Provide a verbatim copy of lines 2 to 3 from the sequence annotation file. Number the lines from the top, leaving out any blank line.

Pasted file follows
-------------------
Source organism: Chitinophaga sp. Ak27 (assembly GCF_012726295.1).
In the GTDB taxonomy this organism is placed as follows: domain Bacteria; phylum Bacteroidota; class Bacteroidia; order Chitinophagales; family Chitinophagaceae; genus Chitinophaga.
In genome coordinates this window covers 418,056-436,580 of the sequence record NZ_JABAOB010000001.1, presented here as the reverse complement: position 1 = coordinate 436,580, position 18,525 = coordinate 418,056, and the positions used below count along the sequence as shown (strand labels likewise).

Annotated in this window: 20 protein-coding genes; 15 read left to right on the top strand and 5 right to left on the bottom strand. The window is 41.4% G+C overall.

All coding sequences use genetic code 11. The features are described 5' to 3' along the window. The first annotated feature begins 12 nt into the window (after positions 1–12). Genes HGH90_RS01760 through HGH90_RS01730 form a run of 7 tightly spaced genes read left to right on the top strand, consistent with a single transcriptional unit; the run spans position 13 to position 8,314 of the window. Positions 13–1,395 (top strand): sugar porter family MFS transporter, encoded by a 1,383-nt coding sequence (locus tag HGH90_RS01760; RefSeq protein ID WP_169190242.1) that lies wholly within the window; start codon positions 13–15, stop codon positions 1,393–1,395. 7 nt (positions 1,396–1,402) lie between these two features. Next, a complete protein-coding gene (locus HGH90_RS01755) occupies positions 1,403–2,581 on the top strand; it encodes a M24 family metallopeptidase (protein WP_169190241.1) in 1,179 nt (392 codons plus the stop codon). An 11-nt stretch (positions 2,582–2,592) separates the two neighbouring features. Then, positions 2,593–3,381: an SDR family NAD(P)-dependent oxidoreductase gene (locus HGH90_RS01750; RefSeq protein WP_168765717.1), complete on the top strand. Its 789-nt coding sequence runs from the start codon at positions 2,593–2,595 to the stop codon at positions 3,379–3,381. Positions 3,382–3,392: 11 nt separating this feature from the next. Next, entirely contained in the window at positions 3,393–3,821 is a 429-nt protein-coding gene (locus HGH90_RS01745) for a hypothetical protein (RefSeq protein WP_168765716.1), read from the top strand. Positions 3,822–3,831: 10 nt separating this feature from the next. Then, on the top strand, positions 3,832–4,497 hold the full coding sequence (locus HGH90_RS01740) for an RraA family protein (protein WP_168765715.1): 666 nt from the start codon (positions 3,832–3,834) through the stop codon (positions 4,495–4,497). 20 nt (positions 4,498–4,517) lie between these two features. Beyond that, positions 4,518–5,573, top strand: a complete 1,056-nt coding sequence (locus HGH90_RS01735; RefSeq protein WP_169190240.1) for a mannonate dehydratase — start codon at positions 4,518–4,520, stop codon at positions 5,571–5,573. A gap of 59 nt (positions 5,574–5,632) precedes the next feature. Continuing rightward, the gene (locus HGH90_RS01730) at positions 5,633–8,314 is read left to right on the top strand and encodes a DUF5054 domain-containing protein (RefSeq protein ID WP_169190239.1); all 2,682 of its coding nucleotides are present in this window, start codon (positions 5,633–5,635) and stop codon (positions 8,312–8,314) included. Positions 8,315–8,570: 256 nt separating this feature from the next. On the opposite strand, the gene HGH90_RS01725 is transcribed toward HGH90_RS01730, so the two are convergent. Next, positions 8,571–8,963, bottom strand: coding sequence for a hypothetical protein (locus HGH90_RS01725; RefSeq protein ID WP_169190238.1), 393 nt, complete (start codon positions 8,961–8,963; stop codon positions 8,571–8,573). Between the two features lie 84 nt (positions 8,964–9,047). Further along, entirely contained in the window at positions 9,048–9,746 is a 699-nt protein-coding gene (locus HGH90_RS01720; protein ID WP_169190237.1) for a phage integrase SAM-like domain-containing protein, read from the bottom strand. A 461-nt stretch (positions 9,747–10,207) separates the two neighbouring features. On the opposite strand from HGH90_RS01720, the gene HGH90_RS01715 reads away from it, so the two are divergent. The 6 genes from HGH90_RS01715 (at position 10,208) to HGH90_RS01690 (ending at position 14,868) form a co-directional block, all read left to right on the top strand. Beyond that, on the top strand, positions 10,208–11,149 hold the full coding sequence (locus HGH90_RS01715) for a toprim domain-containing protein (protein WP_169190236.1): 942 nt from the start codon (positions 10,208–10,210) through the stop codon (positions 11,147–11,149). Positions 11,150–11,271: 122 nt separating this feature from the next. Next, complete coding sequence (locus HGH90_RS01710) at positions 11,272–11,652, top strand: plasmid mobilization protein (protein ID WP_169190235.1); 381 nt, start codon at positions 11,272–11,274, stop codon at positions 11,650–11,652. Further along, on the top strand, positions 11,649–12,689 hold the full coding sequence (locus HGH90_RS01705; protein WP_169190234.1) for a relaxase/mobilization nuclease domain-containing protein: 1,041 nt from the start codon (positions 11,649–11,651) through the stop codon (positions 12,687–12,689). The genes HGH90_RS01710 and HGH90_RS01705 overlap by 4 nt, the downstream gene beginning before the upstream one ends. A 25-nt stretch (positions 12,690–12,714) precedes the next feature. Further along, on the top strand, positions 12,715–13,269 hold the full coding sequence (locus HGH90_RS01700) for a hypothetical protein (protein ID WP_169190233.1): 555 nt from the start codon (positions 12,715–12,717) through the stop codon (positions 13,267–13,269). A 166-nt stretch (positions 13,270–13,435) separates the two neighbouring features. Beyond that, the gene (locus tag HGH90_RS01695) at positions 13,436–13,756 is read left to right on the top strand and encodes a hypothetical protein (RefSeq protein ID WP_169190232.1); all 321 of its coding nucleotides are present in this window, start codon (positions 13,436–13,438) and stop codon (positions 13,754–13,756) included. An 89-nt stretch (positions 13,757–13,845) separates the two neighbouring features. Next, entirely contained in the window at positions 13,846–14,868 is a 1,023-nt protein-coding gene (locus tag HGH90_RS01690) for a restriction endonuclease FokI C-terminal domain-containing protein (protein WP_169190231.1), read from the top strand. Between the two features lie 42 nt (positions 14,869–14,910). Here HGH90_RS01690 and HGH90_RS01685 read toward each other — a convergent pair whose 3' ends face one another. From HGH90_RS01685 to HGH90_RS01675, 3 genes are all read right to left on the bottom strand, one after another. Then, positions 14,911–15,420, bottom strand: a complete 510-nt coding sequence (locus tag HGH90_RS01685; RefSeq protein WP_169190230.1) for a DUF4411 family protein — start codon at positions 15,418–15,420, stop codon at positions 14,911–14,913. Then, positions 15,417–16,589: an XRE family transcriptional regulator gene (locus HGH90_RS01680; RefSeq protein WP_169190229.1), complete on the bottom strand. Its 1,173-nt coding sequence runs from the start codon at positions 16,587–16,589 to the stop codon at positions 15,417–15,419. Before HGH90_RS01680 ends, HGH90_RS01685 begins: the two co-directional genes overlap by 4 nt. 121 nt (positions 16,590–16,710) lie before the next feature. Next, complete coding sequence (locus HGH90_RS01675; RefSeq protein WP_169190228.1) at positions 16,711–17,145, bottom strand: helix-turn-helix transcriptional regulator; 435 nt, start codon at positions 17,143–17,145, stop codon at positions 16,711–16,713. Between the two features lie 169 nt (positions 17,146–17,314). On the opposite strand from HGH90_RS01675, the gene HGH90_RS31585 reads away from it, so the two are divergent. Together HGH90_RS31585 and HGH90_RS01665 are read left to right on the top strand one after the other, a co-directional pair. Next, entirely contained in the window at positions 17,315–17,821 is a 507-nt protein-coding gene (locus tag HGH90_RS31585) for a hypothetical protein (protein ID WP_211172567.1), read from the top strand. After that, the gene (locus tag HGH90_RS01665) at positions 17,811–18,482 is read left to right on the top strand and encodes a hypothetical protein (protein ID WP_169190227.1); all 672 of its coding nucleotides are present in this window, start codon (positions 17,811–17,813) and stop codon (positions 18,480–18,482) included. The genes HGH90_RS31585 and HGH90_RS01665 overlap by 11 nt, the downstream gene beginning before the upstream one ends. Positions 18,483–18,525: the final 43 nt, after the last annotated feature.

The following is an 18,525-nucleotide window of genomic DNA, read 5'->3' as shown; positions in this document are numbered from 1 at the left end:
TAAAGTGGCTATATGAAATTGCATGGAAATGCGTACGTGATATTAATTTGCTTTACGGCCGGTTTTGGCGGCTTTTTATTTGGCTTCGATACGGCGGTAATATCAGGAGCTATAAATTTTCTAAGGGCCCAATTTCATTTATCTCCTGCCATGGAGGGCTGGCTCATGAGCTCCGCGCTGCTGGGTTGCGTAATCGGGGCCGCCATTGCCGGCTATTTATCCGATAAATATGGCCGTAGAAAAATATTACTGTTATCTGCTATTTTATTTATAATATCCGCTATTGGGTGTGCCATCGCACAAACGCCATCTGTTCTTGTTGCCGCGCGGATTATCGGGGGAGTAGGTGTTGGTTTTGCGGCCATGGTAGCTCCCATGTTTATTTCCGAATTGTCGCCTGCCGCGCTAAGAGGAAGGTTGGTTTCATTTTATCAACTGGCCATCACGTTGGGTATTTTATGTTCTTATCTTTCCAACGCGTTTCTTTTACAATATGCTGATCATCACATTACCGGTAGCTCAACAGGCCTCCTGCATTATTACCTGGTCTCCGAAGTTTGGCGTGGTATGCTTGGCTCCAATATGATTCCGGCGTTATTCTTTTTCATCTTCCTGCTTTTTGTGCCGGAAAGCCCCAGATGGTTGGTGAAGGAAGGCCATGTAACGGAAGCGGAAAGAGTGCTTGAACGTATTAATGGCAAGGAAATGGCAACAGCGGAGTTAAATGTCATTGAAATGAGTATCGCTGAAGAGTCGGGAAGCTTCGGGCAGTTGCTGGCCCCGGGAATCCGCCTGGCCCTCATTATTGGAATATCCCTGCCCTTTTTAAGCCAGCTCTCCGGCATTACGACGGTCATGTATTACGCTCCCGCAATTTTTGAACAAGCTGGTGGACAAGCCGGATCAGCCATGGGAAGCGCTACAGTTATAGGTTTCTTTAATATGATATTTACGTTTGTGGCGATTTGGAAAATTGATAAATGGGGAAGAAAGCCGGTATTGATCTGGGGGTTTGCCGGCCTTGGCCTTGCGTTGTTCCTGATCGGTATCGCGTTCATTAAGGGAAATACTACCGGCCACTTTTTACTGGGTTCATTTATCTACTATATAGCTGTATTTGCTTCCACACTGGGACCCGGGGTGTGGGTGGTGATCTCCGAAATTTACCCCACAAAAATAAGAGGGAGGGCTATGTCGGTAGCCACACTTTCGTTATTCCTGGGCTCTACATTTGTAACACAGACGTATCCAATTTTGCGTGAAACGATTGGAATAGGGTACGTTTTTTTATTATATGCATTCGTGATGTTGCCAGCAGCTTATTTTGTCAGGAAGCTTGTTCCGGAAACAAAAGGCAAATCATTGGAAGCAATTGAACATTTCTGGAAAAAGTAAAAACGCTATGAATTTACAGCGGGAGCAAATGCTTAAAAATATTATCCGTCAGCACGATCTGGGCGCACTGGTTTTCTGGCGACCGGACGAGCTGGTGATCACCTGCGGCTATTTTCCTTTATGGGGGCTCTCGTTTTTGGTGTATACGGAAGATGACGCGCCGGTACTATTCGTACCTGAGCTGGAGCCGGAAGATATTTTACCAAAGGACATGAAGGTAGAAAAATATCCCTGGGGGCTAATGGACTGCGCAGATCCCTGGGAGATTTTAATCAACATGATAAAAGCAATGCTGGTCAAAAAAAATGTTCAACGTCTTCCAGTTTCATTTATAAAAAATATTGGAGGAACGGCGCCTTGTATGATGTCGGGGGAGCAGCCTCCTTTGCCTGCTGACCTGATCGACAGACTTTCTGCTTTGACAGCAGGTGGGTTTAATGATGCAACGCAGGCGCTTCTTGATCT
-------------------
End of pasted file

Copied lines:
In the GTDB taxonomy this organism is placed as follows: domain Bacteria; phylum Bacteroidota; class Bacteroidia; order Chitinophagales; family Chitinophagaceae; genus Chitinophaga.
In genome coordinates this window covers 418,056-436,580 of the sequence record NZ_JABAOB010000001.1, presented here as the reverse complement: position 1 = coordinate 436,580, position 18,525 = coordinate 418,056, and the positions used below count along the sequence as shown (strand labels likewise).